The Faroe Islands by Liv Kjørsvik Schei and Gunnie Moberg was written in 1991, twelve years before I visited the islands. The authors divide the book into chapters covering topics such as the early times, later history, folklore, the language, literature and fishing. There are also chapters about each island which I found extremely interesting. Two groups of islands, those that are sparsely populated in the north, as well as the smallest Faroe islands by area in the south, are grouped into two separate chapters. For such tiny islands as Mykines and Stóra Dímun, which the Faroese dreamer that I am hopes to visit one day, having such information about these tiny Atlantic specks–in English–was invaluable. I was fortunate enough to photograph Stóra Dímun and its little sister Lítla Dímun on a boat trip to the southernmost Faroe island, Suðuroy. The final chapter was about Suðuroy and I reacquainted myself with the story of the first Faroese flag, which was designed by a student from Fámjin, a tiny fishing village located on the west coast of the island. When I was there I photographed this famous flag, the first of its kind.
There was only one small map of the Faroe Islands at the front of the book. I wish there were more maps in detail, and individual maps of each island to accompany their own chapters. I had to flip to the front of the book constantly to understand what and where the authors were talking about, and more often than not the villages described were not represented on the map. Without a cartographic reference the villages seemed jumbled together and I couldn’t tell in which direction each island tour was going. The authors rely on Faroese landforms such as mountains, valleys, lakes and trails in their island descriptions and with the exception of the highest mountains none of these features were on the maps either. I felt lost without a map amidst the Faroese fog.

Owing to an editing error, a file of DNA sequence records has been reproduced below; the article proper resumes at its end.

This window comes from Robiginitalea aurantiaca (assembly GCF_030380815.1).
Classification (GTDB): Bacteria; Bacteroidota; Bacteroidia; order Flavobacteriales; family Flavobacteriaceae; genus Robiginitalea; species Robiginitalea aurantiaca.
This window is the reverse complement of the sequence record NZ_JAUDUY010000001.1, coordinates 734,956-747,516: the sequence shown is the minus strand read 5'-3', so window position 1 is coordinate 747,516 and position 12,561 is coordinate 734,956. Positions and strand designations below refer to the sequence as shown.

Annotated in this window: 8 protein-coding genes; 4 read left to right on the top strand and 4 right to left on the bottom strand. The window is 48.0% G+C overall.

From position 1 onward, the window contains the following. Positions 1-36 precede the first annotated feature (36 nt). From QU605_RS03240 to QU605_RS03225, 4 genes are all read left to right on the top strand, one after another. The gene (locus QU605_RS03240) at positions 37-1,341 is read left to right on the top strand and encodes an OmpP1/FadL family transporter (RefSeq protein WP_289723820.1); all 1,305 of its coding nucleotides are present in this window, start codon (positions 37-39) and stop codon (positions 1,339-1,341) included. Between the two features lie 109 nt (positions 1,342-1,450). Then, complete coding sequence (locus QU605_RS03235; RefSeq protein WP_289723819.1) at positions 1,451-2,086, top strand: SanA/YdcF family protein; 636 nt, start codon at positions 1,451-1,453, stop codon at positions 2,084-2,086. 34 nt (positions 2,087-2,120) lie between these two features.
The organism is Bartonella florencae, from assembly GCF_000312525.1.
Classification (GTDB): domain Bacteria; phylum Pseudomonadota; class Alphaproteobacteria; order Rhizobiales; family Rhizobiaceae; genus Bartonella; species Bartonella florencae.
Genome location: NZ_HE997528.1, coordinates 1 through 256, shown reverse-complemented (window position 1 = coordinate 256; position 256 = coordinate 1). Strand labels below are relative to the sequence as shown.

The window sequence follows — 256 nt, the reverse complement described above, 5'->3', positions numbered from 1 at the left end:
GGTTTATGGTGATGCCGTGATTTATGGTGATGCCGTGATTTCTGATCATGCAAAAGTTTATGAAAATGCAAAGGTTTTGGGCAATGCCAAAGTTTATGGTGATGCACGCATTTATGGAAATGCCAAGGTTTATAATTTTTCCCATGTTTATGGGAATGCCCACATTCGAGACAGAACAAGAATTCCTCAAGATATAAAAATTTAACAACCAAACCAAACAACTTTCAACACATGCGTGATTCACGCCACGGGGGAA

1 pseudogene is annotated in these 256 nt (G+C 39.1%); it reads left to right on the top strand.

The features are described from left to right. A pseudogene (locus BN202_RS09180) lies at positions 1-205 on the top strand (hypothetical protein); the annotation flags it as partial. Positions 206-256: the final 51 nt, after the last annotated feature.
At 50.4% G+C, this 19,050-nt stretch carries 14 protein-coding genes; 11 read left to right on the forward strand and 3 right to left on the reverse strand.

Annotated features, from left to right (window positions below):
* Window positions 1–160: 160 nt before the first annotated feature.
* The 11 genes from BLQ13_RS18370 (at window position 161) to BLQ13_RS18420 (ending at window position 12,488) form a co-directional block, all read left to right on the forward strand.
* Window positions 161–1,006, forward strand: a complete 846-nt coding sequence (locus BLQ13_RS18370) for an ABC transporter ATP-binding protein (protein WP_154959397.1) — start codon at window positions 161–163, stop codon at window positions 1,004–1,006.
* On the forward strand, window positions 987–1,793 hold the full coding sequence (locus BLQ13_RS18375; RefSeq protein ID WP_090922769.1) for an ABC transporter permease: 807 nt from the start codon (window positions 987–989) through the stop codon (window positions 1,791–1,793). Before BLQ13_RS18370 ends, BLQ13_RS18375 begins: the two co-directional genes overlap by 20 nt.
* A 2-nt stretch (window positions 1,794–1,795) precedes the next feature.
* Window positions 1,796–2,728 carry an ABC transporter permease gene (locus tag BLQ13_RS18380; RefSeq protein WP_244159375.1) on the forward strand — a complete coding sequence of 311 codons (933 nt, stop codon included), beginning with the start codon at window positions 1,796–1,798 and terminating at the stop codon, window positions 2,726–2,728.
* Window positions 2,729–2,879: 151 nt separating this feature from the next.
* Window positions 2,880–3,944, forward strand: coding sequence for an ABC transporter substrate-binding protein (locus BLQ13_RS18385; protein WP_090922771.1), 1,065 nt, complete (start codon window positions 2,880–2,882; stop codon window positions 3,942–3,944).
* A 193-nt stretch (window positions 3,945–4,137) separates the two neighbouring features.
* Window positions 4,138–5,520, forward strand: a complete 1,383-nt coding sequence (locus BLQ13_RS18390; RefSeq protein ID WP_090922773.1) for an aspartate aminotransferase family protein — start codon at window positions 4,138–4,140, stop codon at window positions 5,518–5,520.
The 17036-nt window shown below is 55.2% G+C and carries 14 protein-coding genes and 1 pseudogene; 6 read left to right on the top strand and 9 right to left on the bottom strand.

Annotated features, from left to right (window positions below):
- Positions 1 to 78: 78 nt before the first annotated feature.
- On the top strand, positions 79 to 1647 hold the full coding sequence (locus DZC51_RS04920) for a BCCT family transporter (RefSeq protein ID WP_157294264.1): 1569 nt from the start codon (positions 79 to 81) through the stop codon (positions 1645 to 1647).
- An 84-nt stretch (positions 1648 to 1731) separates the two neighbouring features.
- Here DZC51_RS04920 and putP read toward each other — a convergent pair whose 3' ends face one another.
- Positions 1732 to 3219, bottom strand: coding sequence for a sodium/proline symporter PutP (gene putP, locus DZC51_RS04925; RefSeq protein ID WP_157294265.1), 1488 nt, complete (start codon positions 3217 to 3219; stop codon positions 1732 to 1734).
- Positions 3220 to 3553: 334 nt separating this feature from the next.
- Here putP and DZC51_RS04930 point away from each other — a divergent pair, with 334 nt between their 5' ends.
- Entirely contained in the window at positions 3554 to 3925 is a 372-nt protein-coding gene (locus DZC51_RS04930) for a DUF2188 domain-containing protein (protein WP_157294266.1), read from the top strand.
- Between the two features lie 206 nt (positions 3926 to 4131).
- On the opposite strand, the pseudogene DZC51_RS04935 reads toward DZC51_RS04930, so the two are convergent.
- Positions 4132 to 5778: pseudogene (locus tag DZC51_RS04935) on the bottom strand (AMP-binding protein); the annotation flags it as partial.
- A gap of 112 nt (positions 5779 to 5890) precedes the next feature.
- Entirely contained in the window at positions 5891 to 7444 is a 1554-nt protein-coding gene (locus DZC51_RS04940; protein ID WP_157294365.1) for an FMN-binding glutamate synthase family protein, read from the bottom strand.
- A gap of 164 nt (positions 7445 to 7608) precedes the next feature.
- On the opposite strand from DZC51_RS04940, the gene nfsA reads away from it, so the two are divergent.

Life in the Faroes before the construction of roads and especially tunnels meant having to walk across the hilly islands, through the pea-soup fog and rain. I remember it well during my hikes across Streymoy and Suðuroy! The authors write about a teacher who braved the elements on the northern cigar-shaped island of Kalsoy:
“Thus a schoolteacher who worked in the two bygdir [villages] of Trøllanes and Mikladalur in Kalsoy before the tunnels came, told hair-raising stories of how she journeyed from one place to another along the frightening path high up on a ledge through the snow and storm of winter while securely roped between two of the toughest men on the island.”
Land in the Faroe Islands is hilly and beaten relentlessly by Atlantic winds and sprayed by salty waves. Any available space is used for animal husbandry, specifically for the grazing of sheep and cattle. I chuckled when I read the following:
“It is strange that the Faroese who are so inventive and constructive where fishing is concerned, cannot get their agricultural act together.”
Most crops cannot grow in the Faroes, and the few that do are sheltered from the rain and surf. Trees, for example, cannot grow in the Faroes, and any wooden buildings are built either from wood that had to be imported, or from wood washed ashore, usually from shipwrecks.
I enjoyed the chapters on the Faroese language and literature so much that I checked with several on-line retailers, including bookstores in the Faroe Islands that I myself visited ten years ago, to look for titles in English translation. I ended up ordering two novels that are famous throughout the islands for being groundbreaking works depiciting Faroese culture: Barbara by Jørgen-Frantz Jacobsen and The Old Man and His Sons by Heðin Brú. I only wish that I knew Faroese, so I could enjoy the works in their original language. Fortunately, the Faroese Saga, Færeyinga saga has been translated from its original Icelandic into English. As a Germanic language, however, Faroese seems easy to decipher, and attempts I made to read a Faroese passage before peeking at the authors’ English translation were easier than I thought.
I have more books on the Faroe Islands, as well as two books on the Faroese language. Books about Faroese written in English are few and far between. All of them will be part of my 2013 objective to finally read all the books I have about islands and their culture.